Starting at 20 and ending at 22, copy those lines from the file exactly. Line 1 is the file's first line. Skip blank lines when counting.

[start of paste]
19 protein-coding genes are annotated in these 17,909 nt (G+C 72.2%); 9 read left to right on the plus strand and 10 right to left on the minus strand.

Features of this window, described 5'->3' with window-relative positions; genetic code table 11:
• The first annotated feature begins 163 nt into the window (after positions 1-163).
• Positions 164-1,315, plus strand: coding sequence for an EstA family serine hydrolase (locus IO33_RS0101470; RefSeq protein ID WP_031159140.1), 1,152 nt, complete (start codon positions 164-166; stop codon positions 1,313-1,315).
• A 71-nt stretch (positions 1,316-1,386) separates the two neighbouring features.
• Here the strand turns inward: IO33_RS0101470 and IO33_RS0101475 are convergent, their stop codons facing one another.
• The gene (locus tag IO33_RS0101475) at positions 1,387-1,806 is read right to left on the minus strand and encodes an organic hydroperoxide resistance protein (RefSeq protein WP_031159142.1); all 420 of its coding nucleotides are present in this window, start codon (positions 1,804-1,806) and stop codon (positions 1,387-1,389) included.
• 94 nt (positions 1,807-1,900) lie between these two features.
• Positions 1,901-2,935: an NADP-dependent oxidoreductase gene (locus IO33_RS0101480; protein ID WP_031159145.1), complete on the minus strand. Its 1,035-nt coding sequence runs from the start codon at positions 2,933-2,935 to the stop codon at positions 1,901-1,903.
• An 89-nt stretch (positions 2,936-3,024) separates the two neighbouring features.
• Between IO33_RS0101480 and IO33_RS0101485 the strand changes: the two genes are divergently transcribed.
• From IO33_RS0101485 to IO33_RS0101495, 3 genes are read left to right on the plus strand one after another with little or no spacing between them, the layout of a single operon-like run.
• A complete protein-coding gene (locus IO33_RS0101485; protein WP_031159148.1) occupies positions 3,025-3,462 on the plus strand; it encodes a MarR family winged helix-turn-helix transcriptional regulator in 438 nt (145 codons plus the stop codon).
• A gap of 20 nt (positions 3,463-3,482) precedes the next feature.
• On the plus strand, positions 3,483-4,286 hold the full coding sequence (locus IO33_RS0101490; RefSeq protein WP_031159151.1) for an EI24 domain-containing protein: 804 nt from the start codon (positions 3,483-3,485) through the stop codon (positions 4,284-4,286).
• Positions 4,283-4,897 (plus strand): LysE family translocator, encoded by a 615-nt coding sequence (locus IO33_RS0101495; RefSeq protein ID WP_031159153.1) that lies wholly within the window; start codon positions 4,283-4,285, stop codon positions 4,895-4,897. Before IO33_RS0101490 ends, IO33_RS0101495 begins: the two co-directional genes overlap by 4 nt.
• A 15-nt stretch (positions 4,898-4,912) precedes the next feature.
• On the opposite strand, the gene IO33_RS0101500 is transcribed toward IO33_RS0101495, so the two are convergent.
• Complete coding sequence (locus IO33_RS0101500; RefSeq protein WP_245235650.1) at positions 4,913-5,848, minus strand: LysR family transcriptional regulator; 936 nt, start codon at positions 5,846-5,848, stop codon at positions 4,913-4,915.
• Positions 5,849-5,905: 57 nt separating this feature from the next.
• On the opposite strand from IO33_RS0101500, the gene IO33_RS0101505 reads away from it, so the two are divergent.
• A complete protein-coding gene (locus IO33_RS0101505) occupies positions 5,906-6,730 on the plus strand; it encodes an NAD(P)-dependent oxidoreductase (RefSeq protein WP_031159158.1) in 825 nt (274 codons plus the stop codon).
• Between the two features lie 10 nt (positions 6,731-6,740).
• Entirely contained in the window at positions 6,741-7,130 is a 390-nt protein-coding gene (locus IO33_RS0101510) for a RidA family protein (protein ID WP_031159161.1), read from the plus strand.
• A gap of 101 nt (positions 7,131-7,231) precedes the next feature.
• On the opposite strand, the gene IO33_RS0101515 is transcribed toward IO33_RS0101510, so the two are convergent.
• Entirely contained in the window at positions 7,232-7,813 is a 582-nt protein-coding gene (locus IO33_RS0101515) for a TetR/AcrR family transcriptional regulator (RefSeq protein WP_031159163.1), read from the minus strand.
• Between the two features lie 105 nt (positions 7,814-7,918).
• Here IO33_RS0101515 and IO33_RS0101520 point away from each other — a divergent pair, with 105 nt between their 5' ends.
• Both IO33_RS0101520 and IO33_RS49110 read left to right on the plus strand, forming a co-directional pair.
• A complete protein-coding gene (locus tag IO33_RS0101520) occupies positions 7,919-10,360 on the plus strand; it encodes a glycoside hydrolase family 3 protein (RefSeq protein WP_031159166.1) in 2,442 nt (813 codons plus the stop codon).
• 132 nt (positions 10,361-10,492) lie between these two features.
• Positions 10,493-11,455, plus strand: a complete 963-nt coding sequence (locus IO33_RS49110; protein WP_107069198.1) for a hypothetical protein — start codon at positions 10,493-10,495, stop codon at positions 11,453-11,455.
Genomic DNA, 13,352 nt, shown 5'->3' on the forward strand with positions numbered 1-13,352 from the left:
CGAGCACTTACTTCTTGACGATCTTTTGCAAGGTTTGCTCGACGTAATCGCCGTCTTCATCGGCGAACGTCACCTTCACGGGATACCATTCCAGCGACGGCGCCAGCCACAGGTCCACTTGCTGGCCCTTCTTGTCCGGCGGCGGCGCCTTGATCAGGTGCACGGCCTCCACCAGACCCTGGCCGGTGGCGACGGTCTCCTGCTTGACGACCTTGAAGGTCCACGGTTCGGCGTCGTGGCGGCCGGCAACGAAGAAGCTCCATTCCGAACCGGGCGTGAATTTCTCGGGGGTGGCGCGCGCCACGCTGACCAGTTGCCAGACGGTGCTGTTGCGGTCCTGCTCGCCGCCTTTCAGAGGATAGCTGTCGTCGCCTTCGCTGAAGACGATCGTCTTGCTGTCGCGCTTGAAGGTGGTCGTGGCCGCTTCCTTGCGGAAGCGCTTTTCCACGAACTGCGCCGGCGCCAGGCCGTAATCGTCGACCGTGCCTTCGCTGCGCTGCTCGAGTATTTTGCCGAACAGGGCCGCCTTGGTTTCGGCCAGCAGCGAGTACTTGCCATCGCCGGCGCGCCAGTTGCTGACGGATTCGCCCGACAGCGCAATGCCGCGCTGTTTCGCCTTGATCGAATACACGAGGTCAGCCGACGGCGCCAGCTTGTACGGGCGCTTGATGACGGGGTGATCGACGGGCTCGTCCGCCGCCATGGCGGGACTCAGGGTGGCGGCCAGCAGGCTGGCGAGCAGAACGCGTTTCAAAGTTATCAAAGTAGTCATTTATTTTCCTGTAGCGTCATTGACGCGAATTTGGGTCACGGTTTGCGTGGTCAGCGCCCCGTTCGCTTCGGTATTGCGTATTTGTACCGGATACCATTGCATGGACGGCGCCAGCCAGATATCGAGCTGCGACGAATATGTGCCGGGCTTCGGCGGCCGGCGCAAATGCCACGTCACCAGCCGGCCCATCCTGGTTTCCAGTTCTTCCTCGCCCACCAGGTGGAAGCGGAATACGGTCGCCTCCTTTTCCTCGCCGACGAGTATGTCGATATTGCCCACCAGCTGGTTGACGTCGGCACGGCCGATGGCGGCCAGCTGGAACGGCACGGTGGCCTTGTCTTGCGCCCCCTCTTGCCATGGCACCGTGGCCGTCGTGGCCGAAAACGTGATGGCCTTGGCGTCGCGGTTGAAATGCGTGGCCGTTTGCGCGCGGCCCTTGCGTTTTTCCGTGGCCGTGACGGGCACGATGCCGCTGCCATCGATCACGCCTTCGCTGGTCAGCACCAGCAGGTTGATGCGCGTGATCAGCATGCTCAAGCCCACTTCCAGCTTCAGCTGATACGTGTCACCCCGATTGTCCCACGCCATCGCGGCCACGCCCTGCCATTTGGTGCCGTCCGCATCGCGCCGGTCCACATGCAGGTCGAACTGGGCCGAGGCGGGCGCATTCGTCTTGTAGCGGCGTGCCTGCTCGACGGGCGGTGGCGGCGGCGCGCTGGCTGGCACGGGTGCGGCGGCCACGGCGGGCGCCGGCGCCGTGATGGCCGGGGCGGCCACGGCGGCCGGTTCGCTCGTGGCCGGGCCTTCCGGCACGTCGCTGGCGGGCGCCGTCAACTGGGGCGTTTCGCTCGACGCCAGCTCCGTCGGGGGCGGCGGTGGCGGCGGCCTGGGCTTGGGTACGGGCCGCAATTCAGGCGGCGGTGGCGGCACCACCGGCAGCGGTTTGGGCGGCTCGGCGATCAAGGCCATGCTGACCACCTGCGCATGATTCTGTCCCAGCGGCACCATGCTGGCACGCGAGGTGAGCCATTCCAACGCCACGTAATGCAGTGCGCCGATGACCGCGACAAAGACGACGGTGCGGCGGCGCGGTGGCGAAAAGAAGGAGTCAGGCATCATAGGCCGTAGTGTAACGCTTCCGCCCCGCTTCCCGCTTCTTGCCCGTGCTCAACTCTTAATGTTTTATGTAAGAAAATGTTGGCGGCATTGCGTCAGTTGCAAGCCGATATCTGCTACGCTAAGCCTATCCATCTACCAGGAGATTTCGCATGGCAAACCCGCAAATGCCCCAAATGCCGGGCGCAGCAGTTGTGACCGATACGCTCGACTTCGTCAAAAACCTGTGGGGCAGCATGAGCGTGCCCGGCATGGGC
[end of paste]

• Positions 5,849-5,905: 57 nt separating this feature from the next.
• On the opposite strand from IO33_RS0101500, the gene IO33_RS0101505 reads away from it, so the two are divergent.
• A complete protein-coding gene (locus IO33_RS0101505) occupies positions 5,906-6,730 on the plus strand; it encodes an NAD(P)-dependent oxidoreductase (RefSeq protein WP_031159158.1) in 825 nt (274 codons plus the stop codon).